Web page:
china in ten words, contemporary Chinese fiction, cultural identity, dictionary of maqiao, fictional dictionaries, guo xiaolu, han shaogong, history, language, lexicon novel, translation studies, yu hua
Currently I am busy working on my thesis on ‘fictional dictionaries’ in contemporary Chinese literature. Browsing of my supervisor’s affluent book shelves I accidentally noticed that around the turn of the century 3 novels by Chinese authors which all took the form of wordbooks, were published:
Han Shaogong: A Dictionary of Maqiao 马桥词典 (1996/ trans. 2003 by Julia Lovell) Based on his experiences and meditations upon language as an educated youth ‘send down’ to the countryside in the 1970s, the novel take the shape of a lexicon biography of the semi-fictional village of Maqiao. Through the formal break with linear narrative, Han Shaogong foregrounds the ambiguous yet powerful nature of language in shaping our understanding of history, the world and ourselves. More about Han Shaogong and language here.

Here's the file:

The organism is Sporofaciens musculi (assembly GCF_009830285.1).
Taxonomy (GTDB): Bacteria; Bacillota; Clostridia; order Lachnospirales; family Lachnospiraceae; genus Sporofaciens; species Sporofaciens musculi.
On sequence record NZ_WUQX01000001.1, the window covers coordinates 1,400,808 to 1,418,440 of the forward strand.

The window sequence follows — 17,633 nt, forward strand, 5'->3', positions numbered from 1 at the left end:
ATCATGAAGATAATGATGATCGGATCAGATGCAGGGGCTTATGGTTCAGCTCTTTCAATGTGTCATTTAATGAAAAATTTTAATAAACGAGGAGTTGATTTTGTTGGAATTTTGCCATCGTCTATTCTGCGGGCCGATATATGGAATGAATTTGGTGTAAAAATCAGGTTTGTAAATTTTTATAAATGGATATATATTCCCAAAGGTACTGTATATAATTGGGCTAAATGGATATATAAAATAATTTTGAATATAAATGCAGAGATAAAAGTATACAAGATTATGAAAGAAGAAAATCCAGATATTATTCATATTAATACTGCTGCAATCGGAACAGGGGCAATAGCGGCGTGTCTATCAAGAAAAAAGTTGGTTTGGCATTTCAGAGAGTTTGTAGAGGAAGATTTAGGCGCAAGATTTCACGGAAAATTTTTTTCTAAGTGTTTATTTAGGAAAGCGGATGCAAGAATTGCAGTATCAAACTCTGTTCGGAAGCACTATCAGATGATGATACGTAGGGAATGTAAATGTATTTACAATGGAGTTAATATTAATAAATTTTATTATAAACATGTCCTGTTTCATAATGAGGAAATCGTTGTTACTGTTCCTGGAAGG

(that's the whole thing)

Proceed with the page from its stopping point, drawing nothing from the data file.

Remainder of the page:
Yu Hua: China in Ten Words 十个词汇里的中国 (First published in French 2010, Chinese version published 2011 in Taipei, English translation by Allan H. Barr 2011) Yu Hua aims at reappropriating China from communist sloganeering and Western generalization by redefining ten Chinese words. His word definitions consist of personal anecdote, critical essay and political analysis, blending the genres in a way that points to the context dependent status of language as well as the inherent paradox in trying to define language with language.
Guo Xiaolu: A Concise Chinese-English Dictionary for Lovers (Written in English 2007) Using the clashes arising in the cultural and literal translation between lovers as her point of departure, Guo Xiaolu probes the interconnectedness of language and cultural identity. Self exiled into a foreign context, the subject is forced to constantly translate her surroundings, while at the same time translating herself into her new reality.
The formal constraint of the wordbook or dictionary force a common thematic focus on language in all 3 novels, different as they do otherwise appear. Likewise the question of history, the right to write it, and the role of language in the communication of as well as the creation of it, is a topic of the first two. Cultural identity and translation is a theme shared by Han Shaogon and Guo Xiaolu, with the former presenting language struggles within Chinese territory and the latter between China and the UK.
Hope to have made some of you curious for more, all 3 novels are available in English, with A Dictionary of Maqiao as my personal favourite!